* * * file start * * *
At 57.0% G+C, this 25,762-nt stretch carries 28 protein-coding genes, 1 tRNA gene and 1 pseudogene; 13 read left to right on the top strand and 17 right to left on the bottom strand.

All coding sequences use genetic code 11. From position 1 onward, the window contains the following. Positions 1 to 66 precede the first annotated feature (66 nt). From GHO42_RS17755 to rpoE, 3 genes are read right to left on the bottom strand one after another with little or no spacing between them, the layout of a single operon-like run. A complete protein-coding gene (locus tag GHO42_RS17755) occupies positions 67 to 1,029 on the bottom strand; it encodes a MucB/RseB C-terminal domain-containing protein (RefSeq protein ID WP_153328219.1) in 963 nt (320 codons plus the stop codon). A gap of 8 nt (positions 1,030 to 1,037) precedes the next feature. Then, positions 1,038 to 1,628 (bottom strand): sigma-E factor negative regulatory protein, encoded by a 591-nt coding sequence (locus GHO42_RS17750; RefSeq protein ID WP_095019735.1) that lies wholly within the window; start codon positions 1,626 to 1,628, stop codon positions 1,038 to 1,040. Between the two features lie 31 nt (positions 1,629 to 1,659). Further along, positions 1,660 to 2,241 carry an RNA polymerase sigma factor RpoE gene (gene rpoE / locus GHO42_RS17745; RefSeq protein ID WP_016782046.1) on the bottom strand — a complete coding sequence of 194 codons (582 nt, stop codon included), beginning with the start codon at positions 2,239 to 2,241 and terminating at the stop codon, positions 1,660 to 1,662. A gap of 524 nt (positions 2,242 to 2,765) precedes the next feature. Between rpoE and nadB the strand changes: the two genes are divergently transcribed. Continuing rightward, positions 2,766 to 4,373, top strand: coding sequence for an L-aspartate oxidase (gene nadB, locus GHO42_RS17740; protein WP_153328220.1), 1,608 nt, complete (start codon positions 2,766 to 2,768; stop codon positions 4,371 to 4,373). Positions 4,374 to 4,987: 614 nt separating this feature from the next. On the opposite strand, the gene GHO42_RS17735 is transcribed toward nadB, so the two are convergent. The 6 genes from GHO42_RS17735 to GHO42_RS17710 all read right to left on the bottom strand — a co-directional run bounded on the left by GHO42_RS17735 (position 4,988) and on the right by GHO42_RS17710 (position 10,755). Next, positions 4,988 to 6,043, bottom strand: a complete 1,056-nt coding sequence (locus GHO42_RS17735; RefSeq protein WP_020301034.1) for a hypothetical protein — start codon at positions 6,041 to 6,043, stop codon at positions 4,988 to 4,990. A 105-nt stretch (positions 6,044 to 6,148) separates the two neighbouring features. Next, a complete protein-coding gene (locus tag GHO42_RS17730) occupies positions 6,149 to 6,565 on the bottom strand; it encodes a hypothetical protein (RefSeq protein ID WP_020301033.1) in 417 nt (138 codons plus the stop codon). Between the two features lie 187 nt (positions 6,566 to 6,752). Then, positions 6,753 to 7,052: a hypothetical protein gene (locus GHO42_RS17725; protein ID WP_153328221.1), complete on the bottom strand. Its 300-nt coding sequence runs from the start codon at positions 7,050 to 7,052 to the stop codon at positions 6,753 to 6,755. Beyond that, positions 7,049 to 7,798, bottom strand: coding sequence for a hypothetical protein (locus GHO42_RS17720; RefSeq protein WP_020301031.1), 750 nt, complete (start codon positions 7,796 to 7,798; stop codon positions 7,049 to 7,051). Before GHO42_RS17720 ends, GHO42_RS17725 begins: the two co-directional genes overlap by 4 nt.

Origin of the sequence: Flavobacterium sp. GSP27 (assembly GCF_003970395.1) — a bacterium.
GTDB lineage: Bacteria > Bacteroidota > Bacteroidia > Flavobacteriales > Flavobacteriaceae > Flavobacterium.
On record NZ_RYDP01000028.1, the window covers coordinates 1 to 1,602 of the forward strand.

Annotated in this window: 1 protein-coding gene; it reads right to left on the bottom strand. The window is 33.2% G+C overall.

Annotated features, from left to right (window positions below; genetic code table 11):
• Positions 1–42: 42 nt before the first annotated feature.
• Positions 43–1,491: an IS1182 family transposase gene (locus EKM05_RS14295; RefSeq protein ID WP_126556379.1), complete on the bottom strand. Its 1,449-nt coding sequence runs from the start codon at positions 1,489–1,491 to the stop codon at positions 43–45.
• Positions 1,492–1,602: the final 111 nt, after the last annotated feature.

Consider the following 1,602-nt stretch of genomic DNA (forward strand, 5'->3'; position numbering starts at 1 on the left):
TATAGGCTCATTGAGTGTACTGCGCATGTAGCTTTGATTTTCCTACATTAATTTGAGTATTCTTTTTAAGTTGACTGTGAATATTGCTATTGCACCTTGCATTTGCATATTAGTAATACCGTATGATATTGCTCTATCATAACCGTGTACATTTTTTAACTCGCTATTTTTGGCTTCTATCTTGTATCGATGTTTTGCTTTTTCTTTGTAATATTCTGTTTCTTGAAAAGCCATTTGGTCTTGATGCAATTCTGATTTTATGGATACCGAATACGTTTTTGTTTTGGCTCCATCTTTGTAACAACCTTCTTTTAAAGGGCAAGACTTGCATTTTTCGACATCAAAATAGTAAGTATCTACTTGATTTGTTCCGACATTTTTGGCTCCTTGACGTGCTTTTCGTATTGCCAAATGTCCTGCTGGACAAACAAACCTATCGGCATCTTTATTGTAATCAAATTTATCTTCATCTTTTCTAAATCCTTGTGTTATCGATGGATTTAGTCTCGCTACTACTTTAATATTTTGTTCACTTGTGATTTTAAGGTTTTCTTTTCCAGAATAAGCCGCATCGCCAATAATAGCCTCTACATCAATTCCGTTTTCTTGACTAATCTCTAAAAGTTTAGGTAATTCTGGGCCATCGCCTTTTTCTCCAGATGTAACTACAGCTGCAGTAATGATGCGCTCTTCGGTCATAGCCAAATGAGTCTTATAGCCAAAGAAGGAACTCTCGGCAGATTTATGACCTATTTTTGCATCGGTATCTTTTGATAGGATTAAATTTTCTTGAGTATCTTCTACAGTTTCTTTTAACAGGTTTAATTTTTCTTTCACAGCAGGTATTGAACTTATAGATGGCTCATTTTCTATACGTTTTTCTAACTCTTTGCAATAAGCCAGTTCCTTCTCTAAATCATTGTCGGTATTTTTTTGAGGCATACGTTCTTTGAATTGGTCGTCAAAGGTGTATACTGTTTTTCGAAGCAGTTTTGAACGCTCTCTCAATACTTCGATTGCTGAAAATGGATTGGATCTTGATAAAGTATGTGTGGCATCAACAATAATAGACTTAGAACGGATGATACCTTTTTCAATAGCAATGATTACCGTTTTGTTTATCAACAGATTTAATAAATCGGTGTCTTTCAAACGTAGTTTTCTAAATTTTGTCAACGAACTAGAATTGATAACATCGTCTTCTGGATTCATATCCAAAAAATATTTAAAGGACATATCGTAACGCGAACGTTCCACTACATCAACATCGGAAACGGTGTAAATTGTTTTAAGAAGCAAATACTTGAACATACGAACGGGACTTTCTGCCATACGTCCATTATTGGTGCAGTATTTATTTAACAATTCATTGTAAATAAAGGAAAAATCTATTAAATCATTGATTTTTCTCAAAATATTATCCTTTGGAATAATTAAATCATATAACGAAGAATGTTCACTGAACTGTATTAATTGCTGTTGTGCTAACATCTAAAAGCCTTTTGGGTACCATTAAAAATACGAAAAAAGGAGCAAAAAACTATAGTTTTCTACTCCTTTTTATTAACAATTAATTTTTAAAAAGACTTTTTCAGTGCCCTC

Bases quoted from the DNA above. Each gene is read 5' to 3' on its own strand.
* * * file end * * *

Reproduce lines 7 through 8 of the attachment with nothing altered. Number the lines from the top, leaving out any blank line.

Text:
Annotated features, from left to right (window positions below; genetic code table 11):
• Positions 1–42: 42 nt before the first annotated feature.